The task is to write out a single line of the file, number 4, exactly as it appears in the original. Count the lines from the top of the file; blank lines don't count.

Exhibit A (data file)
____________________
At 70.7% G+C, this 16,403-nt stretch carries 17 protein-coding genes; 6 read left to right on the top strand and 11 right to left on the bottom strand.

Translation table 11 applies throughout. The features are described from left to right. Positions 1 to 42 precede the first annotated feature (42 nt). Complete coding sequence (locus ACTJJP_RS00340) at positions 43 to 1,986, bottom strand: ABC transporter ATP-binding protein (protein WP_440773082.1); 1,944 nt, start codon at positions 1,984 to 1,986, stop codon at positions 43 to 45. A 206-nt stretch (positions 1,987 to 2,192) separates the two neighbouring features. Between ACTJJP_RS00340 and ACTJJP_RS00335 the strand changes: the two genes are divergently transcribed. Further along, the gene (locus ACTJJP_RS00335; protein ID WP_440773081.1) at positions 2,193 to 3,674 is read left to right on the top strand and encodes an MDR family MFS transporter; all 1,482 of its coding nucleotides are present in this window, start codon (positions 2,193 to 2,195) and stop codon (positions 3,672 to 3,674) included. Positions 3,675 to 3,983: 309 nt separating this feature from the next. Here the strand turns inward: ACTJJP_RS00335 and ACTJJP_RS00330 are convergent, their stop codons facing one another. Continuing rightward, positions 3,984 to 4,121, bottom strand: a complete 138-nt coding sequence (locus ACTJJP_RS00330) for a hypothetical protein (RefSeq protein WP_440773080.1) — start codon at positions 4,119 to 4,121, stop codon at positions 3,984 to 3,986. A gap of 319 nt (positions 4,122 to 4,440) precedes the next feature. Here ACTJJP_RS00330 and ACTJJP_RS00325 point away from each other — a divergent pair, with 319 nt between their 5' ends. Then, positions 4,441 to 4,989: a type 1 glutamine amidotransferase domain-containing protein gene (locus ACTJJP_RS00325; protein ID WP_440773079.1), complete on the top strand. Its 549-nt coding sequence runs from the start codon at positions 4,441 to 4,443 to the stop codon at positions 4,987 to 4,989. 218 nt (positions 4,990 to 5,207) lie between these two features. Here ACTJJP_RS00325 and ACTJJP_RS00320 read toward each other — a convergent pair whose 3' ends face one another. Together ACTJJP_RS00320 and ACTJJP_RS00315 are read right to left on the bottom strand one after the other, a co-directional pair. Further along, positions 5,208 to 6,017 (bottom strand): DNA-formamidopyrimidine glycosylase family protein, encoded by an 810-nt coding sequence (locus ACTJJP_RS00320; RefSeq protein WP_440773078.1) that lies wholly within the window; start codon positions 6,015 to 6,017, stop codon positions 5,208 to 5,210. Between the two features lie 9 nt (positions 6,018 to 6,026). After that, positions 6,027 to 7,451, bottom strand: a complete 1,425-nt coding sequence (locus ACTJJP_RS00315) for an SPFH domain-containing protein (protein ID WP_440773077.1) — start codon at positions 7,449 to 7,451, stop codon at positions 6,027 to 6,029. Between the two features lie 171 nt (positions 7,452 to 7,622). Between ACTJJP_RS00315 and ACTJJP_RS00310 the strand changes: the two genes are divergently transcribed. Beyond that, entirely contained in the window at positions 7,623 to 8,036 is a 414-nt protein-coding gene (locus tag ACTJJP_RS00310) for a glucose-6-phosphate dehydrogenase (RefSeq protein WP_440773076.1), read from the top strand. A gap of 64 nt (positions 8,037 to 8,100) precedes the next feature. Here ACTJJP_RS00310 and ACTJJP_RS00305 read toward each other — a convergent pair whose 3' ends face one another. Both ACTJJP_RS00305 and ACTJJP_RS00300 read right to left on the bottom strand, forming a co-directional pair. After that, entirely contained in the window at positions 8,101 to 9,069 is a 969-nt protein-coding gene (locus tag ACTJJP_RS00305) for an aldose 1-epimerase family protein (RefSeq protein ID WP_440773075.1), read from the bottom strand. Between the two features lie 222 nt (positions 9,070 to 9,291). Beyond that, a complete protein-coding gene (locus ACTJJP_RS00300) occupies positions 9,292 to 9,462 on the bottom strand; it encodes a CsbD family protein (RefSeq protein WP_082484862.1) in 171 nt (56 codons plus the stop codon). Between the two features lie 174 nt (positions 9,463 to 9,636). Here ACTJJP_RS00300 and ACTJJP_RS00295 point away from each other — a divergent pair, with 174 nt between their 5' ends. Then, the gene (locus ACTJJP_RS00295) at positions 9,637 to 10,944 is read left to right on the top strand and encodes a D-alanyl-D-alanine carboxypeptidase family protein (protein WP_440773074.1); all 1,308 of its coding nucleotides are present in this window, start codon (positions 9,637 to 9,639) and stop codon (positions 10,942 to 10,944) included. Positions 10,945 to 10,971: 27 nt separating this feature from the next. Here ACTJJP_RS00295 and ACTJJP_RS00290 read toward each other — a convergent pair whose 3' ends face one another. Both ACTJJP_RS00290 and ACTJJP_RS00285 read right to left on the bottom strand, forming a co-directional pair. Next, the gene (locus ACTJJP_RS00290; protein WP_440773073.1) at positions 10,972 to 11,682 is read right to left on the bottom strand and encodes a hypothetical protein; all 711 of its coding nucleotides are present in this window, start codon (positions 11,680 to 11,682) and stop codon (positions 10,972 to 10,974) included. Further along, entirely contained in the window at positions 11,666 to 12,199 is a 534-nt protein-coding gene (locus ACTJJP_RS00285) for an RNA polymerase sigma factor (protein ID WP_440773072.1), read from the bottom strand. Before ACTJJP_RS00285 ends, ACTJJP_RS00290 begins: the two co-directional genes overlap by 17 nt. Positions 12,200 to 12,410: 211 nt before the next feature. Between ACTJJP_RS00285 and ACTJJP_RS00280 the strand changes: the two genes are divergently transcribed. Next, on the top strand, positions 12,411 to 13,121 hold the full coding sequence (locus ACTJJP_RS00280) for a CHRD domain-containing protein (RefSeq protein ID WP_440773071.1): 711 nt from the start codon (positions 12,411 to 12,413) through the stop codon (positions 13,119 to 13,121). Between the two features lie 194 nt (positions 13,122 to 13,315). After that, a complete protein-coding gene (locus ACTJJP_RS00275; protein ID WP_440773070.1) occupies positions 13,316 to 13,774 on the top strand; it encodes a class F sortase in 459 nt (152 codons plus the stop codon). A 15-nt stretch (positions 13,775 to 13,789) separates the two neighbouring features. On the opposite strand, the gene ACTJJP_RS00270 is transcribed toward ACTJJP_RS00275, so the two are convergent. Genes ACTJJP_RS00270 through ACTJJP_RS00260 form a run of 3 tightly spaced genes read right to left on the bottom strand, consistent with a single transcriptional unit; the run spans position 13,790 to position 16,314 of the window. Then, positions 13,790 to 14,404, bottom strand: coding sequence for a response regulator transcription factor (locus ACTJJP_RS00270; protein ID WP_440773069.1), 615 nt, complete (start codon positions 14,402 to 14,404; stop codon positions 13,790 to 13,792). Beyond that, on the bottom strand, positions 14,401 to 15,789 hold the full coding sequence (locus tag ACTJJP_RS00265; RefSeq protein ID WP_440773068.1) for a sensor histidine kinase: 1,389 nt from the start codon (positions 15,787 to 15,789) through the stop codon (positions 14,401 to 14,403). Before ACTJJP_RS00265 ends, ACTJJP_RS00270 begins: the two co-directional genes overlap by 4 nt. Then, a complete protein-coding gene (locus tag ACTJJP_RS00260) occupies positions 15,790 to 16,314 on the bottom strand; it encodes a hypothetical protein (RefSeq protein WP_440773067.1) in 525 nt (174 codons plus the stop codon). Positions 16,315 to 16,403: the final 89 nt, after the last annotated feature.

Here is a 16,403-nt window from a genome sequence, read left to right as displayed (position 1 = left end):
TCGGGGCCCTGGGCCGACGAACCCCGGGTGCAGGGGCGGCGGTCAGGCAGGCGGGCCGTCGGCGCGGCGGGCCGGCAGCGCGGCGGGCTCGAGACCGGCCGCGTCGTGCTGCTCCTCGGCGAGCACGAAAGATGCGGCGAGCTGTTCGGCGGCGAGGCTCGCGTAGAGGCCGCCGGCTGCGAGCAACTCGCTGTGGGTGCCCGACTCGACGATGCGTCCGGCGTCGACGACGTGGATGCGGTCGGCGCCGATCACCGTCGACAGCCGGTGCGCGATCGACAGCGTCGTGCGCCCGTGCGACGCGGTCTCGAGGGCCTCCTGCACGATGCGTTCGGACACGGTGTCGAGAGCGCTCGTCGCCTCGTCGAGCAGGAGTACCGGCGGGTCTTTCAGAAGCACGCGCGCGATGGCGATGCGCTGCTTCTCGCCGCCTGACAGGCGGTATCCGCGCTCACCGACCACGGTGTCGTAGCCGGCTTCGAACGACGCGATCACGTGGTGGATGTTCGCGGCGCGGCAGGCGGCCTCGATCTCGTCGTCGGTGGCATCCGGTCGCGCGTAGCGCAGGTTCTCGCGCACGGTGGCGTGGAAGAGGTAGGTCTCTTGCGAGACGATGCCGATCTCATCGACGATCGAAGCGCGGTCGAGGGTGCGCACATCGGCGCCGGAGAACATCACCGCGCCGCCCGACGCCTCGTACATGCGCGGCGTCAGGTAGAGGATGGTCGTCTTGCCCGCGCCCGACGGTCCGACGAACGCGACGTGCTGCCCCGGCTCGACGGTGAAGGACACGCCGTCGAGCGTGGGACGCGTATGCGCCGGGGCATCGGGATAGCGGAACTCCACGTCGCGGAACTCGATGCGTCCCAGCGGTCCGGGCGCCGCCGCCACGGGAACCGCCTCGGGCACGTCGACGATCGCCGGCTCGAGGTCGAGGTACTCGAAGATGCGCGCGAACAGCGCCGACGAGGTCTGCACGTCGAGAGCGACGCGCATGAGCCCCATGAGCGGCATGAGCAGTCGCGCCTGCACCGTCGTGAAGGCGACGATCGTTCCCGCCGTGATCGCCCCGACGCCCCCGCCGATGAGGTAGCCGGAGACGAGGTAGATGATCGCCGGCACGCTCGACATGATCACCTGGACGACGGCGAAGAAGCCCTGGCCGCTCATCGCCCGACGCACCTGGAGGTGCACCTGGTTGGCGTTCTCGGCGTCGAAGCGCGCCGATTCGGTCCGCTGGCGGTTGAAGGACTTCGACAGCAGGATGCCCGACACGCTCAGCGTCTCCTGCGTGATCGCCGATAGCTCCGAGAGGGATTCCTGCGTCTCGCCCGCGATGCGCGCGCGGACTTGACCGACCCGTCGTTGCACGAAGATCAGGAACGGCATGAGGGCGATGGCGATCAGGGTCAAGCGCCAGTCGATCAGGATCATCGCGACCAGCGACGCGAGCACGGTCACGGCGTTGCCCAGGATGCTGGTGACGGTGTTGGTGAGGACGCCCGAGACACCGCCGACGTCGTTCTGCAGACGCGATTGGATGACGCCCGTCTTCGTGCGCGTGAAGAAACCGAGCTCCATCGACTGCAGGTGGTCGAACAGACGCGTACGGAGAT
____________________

TCGGGGCCCTGGGCCGACGAACCCCGGGTGCAGGGGCGGCGGTCAGGCAGGCGGGCCGTCGGCGCGGCGGGCCGGCAGCGCGGCGGGCTCGAGACCGGCCGCGTCGTGCTGCTCCTCGGCGAGCACGAAAGATGCGGCGAGCTGTTCGGCGGCGAGGCTCGCGTAGAGGCCGCCGGCTGCGAGCAACTCGCTGTGGGTGCCCGACTCGACGATGCGTCCGGCGTCGACGACGTGGATGCGGTCGGCGCCGATCACCGTCGACAGCCGGTGCGCGATCGACAGCGTCGTGCGCCCGTGCGACGCGGTCTCGAGGGCCTCCTGCACGATGCGTTCGGACACGGTGTCGAGAGCGCTCGTCGCCTCGTCGAGCAGGAGTACCGGCGGGTCTTTCAGAAGCACGCGCGCGATGGCGATGCGCTGCTTCTCGCCGCCTGACAGGCGGTATCCGCGCTCACCGACCACGGTGTCGTAGCCGGCTTCGAACGACGCGATCACGTGGTGGATGTTCGCGGCGCGGCAGGCGGCCTCGATCTCGTCGTCGGTGGCATCCGGTCGCGCGTAGCGCAGGTTCTCGCGCACGGTGGCGTGGAAGAGGTAGGTCTCTTGCGAGACGATGCCGATCTCATCGACGATCGAAGCGCGGTCGAGGGTGCGCACATCGGCGCCGGAGAACATCACCGCGCCGCCCGACGCCTCGTACATGCGCGGCGTCAGGTAGAGGATGGTCGTCTTGCCCGCGCCCGACGGTCCGACGAACGCGACGTGCTGCCCCGGCTCGACGGTGAAGGACACGCCGTCGAGCGTGGGACGCGTATGCGCCGGGGCATCGGGATAGCGGAACTCCACGTCGCGGAACTCGATGCGTCCCAGCGGTCCGGGCGCCGCCGCCACGGGAACCGCCTCGGGCACGTCGACGATCGCCGGCTCGAGGTCGAGGTACTCGAAGATGCGCGCGAACAGCGCCGACGAGGTCTGCACGTCGAGAGCGACGCGCATGAGCCCCATGAGCGGCATGAGCAGTCGCGCCTGCACCGTCGTGAAGGCGACGATCGTTCCCGCCGTGATCGCCCCGACGCCCCCGCCGATGAGGTAGCCGGAGACGAGGTAGATGATCGCCGGCACGCTCGACATGATCACCTGGACGACGGCGAAGAAGCCCTGGCCGCTCATCGCCCGACGCACCTGGAGGTGCACCTGGTTGGCGTTCTCGGCGTCGAAGCGCGCCGATTCGGTCCGCTGGCGGTTGAAGGACTTCGACAGCAGGATGCCCGACACGCTCAGCGTCTCCTGCGTGATCGCCGATAGCTCCGAGAGGGATTCCTGCGTCTCGCCCGCGATGCGCGCGCGGACTTGACCGACCCGTCGTTGCACGAAGATCAGGAACGGCATGAGGGCGATGGCGATCAGGGTCAAGCGCCAGTCGATCAGGATCATCGCGACCAGCGACGCGAGCACGGTCACGGCGTTGCCCAGGATGCTGGTGACGGTGTTGGTGAGGACGCCCGAGACACCGCCGACGTCGTTCTGCAGACGCGATTGGATGACGCCCGTCTTCGTGCGCGTGAAGAAACCGAGCTCCATCGACTGCAGGTGGTCGAACAGACGCGTACGGAGAT